The tetramethylammonium salt of Nalcite HCR resin was prepared by neutralizing the acid form of the resin with tetramethylammonium hydroxide until a constant pH of 8 was noted in the supernatant liquid; 1.47 cos. of 1.110 normal solution of tetramethylammonium hydroxide was required per 1.0 gram of air-dried hydrogen resin. This resin still contained between and 20% of its total ion-exchange equivalent as the sodium salt. This was due to the fact that the sodium was only incompletely removed in the regeneration of the acid resin from the sodium salt form in which the resin was received. The tetramethylammonium resin prepared in the above manner was separated from the water and used in a wet-drained condition.
For the preparation of the tetramethylammonium polymetaphosphate solution by the ionexchange solubilization of KPOs 40 parts by weight of wet-drained tetramethylammonium ion-exchange resin were slurried into 196 parts by weight of water along with 4 parts by weight of finely pulverized potassium Kurrol salt. This mixture was stirred for 25 minutes at which time all the E903 had passed into solution. This viscous solution was separated from the resin by filtration. When the solution was dried it yielded a clear, transparent, strong, self-supporting plastic film.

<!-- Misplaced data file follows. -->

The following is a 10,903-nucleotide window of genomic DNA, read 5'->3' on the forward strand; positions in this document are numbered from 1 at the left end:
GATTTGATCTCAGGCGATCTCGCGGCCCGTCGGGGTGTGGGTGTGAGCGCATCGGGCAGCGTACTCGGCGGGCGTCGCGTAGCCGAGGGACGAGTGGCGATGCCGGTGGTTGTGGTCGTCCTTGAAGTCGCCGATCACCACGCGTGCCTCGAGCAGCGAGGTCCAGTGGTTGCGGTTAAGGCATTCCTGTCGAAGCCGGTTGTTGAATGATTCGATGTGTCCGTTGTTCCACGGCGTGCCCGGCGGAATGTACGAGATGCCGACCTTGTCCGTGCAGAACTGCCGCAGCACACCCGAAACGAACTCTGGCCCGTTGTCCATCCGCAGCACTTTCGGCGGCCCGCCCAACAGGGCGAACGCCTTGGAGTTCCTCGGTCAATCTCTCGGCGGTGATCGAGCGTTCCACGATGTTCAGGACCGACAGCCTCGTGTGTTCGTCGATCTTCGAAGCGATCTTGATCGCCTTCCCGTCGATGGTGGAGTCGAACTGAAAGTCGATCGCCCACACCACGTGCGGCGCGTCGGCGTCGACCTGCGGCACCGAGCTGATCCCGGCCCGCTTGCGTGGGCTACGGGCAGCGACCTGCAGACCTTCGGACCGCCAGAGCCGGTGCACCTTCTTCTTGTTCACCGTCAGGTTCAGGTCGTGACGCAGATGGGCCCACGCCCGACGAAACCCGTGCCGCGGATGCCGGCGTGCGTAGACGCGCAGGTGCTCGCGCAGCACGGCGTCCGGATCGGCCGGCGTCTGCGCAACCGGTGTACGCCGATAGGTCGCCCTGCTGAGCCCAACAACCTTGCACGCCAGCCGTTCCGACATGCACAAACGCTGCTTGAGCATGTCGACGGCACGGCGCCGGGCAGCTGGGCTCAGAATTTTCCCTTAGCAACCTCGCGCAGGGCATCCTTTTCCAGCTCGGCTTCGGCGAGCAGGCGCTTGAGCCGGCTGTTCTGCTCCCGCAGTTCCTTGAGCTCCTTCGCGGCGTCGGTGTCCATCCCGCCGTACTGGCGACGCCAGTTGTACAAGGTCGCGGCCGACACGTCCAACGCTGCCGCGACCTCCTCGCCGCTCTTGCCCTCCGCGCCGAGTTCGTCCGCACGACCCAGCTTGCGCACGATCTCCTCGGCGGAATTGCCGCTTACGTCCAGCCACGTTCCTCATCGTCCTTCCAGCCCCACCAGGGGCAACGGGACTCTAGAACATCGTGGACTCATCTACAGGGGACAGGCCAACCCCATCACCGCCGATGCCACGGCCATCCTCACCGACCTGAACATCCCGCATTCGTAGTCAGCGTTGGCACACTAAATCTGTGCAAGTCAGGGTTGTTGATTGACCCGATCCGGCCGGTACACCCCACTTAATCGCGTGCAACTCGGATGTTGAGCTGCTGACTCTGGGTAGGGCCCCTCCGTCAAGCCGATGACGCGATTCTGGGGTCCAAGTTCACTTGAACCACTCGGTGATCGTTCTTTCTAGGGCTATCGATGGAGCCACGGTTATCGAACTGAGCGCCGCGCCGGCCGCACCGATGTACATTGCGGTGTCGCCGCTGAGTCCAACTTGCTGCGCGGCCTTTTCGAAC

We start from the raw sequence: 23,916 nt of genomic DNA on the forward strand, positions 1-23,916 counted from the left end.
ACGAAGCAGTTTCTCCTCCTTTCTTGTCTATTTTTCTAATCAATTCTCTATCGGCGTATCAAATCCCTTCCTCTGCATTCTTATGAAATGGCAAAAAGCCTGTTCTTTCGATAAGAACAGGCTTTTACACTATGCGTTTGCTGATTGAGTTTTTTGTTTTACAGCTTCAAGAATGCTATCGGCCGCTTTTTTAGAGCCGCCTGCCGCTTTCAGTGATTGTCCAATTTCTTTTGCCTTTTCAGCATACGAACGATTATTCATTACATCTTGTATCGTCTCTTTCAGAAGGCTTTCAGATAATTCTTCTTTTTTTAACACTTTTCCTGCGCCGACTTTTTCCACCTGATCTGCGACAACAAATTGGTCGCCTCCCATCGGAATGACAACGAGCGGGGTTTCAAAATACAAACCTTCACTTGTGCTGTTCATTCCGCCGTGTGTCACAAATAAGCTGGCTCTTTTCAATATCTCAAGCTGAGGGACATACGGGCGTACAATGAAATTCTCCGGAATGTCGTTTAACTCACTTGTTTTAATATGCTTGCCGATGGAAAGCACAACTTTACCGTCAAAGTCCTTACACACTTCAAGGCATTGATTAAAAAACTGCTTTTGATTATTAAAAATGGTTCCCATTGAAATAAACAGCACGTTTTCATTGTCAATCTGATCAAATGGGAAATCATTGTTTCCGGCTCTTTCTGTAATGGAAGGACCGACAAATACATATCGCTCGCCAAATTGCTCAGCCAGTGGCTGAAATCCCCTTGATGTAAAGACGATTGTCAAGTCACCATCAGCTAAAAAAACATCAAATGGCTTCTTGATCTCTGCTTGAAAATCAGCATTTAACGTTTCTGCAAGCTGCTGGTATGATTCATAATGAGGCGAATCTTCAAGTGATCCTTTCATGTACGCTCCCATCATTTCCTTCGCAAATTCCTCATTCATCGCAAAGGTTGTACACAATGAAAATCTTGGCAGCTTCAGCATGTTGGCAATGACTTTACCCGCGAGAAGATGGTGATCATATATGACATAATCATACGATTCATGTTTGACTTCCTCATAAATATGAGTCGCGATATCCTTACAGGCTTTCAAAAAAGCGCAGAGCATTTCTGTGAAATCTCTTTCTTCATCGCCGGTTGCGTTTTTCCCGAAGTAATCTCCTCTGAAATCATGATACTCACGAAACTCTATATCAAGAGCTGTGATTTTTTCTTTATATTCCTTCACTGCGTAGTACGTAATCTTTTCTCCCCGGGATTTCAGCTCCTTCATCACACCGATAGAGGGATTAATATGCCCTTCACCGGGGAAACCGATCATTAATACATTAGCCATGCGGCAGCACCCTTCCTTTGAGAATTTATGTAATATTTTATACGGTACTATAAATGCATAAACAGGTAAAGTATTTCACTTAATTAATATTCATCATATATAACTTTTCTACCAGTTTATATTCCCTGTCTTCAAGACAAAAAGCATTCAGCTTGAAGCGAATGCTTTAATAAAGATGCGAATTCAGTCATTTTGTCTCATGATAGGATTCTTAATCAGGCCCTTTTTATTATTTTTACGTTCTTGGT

Instead of using a tetramethylammom'um salt of a cation-exchanger an attempt was made to dissolve the potassium Kurrol salt with the corresponding quaternary ammonium chloride. In a series of experiments 100 parts by weight of water, 2 parts by weight of pulverized Kurrol salt, were suspended, and from one up to ten parts by weight of tetramethylammonium chloride was added. The mixtures were stirred for one hour without appreciable solubilization of the Kurrol salt. The viscosity of the water did not increase noticeably and the suspended KPOs did not change in appearance.